Background: Lyme disease is the most common vector-borne infection in the United States with 300,000 estimated cases per year.
Objective: The purpose of this study was to compare the presenting clinical features and long-term outcome of males versus females with culture-confirmed early Lyme disease.
Methods: 174 males and 109 females with culture-confirmed erythema migrans were entered into a prospective study with follow-up visits scheduled at six months, 12 months and annually thereafter for up to 20 years.
Results: Males and females with early Lyme disease had a similar likelihood of having multiple erythema migrans skin lesions and had a similar number of additional subjective symptoms, such as fatigue, at study entry. Among the 71 males and 57 females able to be followed up for 11-20 years, there were no significant differences in baseline symptoms, rate of seroreactivity to Borrelia burgdorferi, or in frequency of post-treatment symptoms. Females, however, were significantly more likely than males to return for follow-up visits (P = 0.0003).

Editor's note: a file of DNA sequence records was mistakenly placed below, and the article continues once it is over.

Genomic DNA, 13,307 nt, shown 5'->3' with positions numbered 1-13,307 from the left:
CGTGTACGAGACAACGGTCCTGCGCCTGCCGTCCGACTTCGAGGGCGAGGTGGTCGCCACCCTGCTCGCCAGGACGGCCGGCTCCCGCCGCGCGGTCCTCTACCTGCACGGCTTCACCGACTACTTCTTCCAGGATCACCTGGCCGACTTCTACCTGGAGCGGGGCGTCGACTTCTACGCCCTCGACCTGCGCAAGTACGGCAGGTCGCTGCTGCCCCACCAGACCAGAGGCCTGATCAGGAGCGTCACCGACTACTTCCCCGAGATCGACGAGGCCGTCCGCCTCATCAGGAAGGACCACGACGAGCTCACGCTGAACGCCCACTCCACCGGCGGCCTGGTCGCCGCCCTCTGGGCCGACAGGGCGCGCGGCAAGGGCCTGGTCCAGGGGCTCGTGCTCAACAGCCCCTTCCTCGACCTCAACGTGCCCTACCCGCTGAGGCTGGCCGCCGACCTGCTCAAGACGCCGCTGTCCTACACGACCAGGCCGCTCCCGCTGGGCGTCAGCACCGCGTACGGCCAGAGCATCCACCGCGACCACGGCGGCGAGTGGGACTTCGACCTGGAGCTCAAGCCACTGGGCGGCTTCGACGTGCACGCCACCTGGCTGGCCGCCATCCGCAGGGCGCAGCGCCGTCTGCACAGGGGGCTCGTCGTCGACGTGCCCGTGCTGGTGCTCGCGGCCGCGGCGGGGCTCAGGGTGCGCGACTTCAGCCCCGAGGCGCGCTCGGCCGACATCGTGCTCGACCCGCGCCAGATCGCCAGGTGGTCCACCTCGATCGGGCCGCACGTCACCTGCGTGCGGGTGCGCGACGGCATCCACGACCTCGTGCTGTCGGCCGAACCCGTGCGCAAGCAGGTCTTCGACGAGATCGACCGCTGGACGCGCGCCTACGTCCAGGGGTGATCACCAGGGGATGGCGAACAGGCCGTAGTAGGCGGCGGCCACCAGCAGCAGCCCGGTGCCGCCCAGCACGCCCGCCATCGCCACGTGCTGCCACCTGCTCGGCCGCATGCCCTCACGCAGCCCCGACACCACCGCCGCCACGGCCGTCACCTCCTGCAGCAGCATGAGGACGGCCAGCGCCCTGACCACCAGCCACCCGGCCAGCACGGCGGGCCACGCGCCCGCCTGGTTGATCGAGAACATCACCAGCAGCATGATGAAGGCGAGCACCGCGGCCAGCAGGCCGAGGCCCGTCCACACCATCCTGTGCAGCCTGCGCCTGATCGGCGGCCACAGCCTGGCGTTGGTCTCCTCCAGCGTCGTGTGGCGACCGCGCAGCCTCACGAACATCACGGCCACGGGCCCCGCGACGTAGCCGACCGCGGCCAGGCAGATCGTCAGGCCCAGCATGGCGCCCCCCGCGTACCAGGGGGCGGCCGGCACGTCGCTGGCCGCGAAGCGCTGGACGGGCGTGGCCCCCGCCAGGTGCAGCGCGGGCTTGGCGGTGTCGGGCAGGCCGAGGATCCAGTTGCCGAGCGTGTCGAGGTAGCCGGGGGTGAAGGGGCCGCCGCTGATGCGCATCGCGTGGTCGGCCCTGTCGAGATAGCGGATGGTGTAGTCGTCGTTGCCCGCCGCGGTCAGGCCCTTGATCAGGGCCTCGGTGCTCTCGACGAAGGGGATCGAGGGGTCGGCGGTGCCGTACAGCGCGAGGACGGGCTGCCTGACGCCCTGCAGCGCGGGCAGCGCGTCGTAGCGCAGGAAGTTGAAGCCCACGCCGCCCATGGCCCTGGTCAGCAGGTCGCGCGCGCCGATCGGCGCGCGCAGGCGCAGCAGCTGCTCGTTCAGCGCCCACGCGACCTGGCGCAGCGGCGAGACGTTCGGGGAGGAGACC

Conclusion: Males and females with culture-confirmed early Lyme disease had similar clinical features, rates of seropositivity, and long-term outcomes.
Keywords: Borrelia burgdorferi; Gender; Lyme disease; Sex-based analysis.
Copyright © 2016 Elsevier Inc. All rights reserved.